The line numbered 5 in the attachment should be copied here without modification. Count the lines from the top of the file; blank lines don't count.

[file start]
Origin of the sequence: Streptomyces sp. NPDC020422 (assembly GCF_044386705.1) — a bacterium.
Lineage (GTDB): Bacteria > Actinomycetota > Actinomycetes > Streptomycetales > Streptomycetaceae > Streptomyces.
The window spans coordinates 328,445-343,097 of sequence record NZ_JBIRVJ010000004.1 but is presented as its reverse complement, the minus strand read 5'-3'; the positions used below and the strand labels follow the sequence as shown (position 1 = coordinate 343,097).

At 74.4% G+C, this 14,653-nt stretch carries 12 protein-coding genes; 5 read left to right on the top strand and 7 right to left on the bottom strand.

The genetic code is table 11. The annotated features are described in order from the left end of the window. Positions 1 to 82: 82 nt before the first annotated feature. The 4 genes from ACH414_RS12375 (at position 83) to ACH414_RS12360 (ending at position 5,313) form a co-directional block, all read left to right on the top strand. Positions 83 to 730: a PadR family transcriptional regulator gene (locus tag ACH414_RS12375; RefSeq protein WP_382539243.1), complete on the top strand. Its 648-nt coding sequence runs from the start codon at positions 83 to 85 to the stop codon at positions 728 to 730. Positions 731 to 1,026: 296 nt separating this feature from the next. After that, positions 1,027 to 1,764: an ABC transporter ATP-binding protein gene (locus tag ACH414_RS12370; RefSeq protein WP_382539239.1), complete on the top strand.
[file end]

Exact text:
The genetic code is table 11. The annotated features are described in order from the left end of the window. Positions 1 to 82: 82 nt before the first annotated feature. The 4 genes from ACH414_RS12375 (at position 83) to ACH414_RS12360 (ending at position 5,313) form a co-directional block, all read left to right on the top strand. Positions 83 to 730: a PadR family transcriptional regulator gene (locus tag ACH414_RS12375; RefSeq protein WP_382539243.1), complete on the top strand. Its 648-nt coding sequence runs from the start codon at positions 83 to 85 to the stop codon at positions 728 to 730. Positions 731 to 1,026: 296 nt separating this feature from the next. After that, positions 1,027 to 1,764: an ABC transporter ATP-binding protein gene (locus tag ACH414_RS12370; RefSeq protein WP_382539239.1), complete on the top strand.